AndrewR  - Sept. 21, 2019, 5:29 p.m.

I disagree with the harder rear tyre compound theory/ advice. I dislike (intensely) a back tyre that does not grip to the same level as the front tyre I just successfully rode across something. 

I fail to understand why a so called $10 saving or an extra 5-10 days wear would be worth the additional risk of losing the rear tyre and potentially crashing. 

Continental Black Chilli Apex Protection works for me in its various tread patterns for carcass strength, feel, side wall slash resistance and overall the longest lasting, fastest rolling stickiest compound I have found.


+1 Timer
Ron Chang  - Sept. 17, 2019, 12:22 p.m.

Thanks for the informative and great review, AJ.  When comparing the MM and assegai, were you comparing MG to addix ultrasoft?  And do you think addix soft is any better than MT?  Thanks.


+1 Ron Chang
AJ Barlas  - Sept. 23, 2019, 8:46 a.m.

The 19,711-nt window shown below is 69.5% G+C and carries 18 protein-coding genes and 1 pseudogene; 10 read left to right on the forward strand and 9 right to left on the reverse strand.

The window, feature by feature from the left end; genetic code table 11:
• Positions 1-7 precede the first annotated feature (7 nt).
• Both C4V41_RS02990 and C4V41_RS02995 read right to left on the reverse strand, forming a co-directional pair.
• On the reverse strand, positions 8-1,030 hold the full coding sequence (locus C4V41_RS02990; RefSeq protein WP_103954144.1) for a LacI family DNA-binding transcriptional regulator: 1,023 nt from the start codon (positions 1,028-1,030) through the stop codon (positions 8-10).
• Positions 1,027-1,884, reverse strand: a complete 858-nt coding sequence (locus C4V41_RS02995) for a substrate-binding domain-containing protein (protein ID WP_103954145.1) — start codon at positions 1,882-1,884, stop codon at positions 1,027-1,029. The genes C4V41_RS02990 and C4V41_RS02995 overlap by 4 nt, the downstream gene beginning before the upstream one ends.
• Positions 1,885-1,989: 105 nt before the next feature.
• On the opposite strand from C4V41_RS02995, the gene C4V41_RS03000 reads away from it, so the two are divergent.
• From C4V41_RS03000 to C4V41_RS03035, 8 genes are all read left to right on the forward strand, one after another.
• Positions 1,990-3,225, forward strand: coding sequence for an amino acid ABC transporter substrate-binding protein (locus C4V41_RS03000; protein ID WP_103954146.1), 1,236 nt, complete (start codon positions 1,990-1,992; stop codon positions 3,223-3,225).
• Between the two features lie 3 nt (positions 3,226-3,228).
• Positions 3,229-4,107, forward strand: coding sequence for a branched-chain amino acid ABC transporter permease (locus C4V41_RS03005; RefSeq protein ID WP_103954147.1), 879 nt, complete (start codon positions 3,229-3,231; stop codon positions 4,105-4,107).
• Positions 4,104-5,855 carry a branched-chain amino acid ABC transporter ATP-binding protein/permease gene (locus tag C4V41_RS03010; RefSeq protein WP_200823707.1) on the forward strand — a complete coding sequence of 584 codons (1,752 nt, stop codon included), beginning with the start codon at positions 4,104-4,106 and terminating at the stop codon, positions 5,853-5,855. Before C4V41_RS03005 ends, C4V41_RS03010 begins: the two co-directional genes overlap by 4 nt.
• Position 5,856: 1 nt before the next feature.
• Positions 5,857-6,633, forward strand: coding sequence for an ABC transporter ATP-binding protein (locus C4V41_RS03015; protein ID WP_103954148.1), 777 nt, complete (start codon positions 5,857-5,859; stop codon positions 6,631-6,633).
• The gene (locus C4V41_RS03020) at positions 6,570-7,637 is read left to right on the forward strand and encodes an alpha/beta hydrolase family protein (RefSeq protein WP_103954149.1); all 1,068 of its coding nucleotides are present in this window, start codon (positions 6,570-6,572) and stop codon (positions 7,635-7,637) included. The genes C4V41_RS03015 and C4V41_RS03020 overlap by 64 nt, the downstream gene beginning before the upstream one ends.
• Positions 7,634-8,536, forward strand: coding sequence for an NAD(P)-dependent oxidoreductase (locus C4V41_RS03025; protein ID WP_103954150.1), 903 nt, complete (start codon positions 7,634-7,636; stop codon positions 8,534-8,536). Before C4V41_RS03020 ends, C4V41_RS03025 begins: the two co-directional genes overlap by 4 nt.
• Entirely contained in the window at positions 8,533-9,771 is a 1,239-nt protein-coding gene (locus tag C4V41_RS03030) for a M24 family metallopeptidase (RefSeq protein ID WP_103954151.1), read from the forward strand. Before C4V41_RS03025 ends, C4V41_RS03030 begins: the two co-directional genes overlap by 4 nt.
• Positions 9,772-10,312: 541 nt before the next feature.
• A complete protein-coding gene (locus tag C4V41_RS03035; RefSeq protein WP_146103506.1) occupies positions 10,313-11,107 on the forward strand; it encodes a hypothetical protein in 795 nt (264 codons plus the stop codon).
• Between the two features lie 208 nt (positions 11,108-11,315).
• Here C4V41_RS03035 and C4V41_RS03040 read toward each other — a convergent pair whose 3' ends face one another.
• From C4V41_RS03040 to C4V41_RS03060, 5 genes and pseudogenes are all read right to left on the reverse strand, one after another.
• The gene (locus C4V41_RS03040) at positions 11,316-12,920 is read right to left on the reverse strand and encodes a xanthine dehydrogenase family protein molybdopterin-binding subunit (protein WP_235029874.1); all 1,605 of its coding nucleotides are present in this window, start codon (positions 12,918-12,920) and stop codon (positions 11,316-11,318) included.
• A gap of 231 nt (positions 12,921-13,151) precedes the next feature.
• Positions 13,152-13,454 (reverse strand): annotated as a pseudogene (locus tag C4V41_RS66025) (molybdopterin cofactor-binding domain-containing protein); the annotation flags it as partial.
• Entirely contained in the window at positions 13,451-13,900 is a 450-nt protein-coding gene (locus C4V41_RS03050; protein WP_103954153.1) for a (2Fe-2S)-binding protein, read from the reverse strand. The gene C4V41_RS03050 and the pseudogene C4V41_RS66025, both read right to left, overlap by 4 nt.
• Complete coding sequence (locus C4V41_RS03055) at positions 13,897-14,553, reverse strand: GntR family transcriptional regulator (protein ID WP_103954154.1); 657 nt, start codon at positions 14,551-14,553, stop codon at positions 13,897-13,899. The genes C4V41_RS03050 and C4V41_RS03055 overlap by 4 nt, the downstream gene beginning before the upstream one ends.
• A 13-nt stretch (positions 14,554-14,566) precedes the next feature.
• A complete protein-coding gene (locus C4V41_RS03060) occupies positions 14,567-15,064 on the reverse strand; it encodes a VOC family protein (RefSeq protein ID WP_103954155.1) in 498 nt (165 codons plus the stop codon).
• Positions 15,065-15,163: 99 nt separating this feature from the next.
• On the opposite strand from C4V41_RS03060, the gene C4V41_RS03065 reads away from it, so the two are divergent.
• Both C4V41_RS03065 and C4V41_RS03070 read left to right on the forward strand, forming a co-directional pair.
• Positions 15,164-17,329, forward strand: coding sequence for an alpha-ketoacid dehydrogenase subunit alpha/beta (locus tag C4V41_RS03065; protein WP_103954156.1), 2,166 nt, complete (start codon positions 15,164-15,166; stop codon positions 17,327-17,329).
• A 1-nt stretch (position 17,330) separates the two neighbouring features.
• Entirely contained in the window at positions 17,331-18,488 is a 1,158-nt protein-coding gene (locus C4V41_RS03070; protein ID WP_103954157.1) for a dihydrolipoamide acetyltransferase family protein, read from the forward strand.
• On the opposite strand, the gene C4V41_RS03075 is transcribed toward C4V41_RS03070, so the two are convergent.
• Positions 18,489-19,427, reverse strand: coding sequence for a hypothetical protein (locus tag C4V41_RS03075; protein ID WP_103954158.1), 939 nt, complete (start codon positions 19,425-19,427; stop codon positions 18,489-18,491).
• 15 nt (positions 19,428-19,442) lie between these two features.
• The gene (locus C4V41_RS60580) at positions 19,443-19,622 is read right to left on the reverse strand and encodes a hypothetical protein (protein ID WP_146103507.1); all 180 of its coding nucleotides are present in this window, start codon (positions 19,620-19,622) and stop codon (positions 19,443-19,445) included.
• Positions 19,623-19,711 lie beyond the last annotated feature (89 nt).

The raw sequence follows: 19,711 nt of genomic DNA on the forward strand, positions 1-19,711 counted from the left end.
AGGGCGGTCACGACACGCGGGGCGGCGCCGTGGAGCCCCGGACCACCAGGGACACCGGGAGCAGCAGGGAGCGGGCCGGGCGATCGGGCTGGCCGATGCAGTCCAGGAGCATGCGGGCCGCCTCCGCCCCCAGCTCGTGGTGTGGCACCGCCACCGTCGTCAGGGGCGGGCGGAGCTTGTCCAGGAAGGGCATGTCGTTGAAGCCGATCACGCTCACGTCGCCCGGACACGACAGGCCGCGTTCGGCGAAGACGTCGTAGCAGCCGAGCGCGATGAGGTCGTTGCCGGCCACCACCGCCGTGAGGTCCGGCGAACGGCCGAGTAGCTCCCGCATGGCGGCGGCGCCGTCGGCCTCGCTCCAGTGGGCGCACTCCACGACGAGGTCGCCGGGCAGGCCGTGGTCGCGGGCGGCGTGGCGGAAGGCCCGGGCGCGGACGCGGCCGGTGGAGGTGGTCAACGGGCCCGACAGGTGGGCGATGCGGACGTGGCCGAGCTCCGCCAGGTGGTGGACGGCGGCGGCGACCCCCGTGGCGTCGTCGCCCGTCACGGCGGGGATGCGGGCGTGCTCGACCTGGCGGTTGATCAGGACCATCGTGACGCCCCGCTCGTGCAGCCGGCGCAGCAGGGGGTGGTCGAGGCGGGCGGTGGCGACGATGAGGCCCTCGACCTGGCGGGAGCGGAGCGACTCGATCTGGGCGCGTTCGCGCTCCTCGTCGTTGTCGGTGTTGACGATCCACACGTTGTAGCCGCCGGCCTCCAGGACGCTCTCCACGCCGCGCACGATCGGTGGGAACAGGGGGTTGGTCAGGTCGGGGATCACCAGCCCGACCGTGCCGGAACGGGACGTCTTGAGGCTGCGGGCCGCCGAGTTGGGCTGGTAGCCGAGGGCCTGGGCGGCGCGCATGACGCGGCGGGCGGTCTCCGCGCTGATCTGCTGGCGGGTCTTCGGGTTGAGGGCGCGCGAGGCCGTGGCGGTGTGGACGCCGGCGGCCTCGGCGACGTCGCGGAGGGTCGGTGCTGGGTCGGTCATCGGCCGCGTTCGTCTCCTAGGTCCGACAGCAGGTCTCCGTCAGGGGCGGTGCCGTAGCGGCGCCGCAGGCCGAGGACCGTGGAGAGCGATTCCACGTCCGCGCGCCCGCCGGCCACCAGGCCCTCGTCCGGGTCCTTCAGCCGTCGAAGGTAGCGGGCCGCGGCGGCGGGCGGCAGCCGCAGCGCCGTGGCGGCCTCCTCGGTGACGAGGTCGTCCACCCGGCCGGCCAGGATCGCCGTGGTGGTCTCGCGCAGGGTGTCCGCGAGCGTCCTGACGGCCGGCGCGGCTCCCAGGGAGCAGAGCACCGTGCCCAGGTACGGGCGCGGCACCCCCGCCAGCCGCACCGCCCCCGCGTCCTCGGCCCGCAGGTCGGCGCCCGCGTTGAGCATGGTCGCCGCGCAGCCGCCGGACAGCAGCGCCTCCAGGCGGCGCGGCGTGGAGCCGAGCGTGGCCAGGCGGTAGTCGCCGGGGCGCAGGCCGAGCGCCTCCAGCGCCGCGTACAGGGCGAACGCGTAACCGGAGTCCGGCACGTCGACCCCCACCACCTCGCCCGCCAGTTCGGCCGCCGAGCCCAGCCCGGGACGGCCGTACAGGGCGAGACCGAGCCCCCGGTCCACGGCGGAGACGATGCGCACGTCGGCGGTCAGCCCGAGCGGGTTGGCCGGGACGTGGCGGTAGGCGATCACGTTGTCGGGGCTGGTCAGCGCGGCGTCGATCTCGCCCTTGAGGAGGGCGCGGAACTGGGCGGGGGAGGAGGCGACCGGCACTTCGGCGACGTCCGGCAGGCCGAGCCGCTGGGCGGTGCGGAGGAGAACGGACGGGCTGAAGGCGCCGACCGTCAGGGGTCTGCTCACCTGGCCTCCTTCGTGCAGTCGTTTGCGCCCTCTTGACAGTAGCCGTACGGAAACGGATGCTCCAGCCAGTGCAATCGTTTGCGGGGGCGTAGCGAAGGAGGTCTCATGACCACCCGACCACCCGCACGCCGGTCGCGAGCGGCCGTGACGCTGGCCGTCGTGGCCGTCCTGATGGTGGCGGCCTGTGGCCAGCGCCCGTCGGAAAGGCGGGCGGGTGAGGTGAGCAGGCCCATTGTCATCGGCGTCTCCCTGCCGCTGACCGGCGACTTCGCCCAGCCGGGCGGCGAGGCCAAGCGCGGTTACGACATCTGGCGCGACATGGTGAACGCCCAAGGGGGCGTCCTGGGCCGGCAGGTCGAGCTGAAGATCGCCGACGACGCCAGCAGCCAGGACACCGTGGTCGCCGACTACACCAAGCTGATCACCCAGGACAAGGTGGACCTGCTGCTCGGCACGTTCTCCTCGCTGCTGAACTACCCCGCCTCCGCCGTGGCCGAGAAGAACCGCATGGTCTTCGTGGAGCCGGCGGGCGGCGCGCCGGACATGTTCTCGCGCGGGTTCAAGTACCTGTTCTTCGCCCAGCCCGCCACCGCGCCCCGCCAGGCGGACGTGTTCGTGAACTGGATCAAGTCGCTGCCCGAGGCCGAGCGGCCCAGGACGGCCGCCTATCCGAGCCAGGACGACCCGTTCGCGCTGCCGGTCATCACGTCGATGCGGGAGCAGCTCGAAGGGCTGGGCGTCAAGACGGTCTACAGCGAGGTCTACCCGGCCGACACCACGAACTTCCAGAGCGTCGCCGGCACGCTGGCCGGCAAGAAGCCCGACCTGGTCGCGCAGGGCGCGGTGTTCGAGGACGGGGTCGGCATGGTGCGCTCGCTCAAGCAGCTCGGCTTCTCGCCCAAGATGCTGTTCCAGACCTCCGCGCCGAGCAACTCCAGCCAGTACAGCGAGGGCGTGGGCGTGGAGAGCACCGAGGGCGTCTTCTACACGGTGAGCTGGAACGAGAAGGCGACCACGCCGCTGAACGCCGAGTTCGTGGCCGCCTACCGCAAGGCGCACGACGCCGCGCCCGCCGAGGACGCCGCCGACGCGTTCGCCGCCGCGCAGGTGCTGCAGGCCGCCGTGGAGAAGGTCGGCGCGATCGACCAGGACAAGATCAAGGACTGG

Hey Ron. I was pitting MG to the US MM. The MM Soft is still softer in my experience than the MT of Maxxis, but it's been a while since riding the soft MM.


+2 Cam McRae Tjaard Breeuwer
IslandLife  - Sept. 17, 2019, 12:45 p.m.

This is a great review... everyone I come across on the trails or at races that has an AssGuy, and I ask for their opinion always says the same thing ("most grip I've ever had man, wayyy better than a DHF everywhere!")... really??  So it's nice to see a balanced review.

I'm also one who doesn't need DD or DH on the front, get along pretty well with EXO but would love an EXO+ in MG.  Looks like I'll stick with the DHF... which honestly in the 2.5 WideTrail MT is pretty great, but would love to see it in a MG.

Also, sounds like they should just take the knob height down a touch and/or add a few transition knobs to the DHF = perfect tire??


Magnus Nilsson  - Sept. 18, 2019, 7:16 a.m.

29x2,5 DHF EXO MG is available. Only two rides yet but seems good!


+1 AJ Barlas
danielshiels  - Sept. 17, 2019, 1:07 p.m.